We Are All Treaty People

In this lesson students will explore Treaty Relationships in Canada through a simulation and inquiry project. 

Created by Kim Sadowsky Governor General's History Awards Winner 2015 recipient of the Governor General's History Award for Excellence in Teaching

Posted January 12, 2016

Lesson Overview

In this culminating Indigenous Studies history project, the student is required to choose one topic that they have studied in their course, gather sources (primary and secondary) and do a critical, in-depth review and analysis. The student’s findings are presented in any way s/he desires, from a creating a blanket to doing a PowerPoint presentation.  An emphasis on personal meaning-making of the Treaty relationship is encouraged, thereby bringing history into the present, realizing that Treaties are “living documents” and as such, require us to act.

Time Required

Approximately 3 double-periods (1:40 min. X 3) or 5 hours. 

Historical Thinking Concept(s)

This lesson plan uses the following historical thinking concepts: establish historical significance, use primary source evidence, identify continuity and change, analyze cause and consequence, take historical perspectives, and understand the ethical dimension of historical interpretations.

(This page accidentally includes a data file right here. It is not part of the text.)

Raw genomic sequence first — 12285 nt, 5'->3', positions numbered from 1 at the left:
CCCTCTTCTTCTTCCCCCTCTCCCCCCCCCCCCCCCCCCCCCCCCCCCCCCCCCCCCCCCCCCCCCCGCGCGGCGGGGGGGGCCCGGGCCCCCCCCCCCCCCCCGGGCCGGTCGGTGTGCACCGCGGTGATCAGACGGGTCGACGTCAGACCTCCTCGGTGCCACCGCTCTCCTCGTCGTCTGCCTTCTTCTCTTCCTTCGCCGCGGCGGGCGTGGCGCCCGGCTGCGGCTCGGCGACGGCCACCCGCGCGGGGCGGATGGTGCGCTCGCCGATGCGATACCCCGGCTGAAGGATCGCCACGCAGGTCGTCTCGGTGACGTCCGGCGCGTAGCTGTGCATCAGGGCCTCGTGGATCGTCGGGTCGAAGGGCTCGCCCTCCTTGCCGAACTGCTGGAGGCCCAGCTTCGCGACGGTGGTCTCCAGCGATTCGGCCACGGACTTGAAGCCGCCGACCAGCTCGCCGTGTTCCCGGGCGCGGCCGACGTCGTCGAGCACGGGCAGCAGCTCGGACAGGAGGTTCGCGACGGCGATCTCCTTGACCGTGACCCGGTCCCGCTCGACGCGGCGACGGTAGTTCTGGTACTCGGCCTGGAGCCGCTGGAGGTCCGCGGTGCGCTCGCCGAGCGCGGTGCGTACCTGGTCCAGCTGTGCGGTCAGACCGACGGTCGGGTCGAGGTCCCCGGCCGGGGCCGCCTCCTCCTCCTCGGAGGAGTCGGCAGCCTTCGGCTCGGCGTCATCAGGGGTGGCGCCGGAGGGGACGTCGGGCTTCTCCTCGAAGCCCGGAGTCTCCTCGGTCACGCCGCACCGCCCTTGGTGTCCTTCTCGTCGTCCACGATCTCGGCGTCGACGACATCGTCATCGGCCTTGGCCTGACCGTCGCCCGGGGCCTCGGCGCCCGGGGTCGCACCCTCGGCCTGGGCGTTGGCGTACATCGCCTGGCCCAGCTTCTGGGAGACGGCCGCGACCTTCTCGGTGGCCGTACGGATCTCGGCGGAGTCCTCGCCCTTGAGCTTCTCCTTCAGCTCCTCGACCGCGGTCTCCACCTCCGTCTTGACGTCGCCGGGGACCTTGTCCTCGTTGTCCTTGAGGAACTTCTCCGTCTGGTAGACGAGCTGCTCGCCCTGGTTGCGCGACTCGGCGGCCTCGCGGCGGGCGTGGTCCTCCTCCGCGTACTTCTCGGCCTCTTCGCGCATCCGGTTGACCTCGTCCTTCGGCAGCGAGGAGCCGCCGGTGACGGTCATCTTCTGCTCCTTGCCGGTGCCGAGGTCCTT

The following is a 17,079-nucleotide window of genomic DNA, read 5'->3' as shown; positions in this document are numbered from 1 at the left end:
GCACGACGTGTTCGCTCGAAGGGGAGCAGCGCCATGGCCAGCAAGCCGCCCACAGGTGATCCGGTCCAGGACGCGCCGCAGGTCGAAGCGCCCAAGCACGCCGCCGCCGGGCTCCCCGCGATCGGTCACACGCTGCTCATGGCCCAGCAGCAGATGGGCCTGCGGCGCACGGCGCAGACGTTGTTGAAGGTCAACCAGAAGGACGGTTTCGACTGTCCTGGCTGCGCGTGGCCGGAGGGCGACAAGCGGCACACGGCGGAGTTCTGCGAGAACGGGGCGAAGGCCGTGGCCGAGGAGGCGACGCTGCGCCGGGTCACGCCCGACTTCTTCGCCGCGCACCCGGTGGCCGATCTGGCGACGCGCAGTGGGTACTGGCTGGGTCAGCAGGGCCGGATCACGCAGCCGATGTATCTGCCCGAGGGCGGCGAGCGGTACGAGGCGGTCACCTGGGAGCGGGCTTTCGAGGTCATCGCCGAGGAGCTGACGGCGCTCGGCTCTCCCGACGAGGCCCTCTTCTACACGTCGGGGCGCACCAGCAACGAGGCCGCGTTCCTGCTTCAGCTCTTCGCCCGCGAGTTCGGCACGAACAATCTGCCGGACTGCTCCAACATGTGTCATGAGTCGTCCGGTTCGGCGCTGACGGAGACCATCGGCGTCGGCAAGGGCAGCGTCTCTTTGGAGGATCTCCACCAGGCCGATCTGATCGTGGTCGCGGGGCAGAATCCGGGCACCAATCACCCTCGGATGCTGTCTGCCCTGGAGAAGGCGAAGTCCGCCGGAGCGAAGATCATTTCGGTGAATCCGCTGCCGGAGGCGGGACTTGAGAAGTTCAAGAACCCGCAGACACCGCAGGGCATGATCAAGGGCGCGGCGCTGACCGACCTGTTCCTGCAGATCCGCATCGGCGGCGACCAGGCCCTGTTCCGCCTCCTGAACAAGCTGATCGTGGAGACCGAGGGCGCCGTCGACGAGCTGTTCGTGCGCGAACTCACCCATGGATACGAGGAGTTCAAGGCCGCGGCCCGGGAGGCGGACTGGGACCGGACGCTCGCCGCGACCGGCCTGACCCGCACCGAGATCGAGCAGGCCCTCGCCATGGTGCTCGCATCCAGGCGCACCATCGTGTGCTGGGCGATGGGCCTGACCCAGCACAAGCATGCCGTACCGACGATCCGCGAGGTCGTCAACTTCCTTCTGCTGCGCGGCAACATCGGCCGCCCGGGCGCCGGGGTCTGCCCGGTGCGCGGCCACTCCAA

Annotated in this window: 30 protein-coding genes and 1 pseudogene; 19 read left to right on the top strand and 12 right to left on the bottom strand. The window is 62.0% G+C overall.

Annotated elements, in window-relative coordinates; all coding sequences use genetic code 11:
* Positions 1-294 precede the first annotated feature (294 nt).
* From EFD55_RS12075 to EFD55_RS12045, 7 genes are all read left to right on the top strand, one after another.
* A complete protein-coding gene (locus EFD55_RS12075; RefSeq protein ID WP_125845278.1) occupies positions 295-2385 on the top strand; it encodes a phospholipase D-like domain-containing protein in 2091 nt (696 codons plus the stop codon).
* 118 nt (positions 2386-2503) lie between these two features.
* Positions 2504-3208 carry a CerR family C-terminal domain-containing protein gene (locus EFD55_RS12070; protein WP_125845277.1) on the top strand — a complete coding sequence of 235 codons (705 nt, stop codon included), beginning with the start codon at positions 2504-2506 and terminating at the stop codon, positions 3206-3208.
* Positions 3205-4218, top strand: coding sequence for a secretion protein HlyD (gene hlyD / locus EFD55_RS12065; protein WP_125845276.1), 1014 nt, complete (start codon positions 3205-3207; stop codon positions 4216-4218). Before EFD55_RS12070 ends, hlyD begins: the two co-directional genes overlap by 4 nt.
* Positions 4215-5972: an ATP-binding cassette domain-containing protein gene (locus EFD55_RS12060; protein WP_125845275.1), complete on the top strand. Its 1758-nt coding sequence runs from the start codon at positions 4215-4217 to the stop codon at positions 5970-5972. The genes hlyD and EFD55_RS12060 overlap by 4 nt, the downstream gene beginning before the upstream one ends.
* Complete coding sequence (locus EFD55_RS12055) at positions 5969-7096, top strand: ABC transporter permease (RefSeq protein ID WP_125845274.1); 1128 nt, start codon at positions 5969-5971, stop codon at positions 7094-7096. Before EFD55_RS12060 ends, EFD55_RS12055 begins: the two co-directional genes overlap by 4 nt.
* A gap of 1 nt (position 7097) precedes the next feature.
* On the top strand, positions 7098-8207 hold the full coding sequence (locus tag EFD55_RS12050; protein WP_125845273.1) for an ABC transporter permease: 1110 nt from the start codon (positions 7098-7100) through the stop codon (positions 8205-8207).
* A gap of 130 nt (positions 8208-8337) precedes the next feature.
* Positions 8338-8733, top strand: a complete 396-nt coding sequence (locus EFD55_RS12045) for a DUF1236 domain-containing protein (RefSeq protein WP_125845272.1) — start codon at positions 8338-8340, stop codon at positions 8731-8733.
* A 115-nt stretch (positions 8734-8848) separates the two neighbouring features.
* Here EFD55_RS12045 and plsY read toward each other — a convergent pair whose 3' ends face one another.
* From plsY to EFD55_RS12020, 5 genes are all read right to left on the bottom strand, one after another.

Learning Outcomes

Student will:

  • Demonstrate the importance of the quote, “We Are All Treaty People” from both a personal and collective perspective
  • Participate in a public creation
  • Describe what they’ve learned in the process of doing their project
  • Collaborate with community members (outside school) and share what they’ve learned
  • Formulate solutions for controversial issues arising from their research
  • Develop questioning, research and communication skills using primary and secondary resources
  • Illustrate the disconnect between the Indigenous perspective of Canadian history and the non-Indigenous Canadians perspective of Canadian history
  • Apply what they have learned about the Treaty Relationship historically, to their personal actions and their governments’ contemporary actions today

Background Information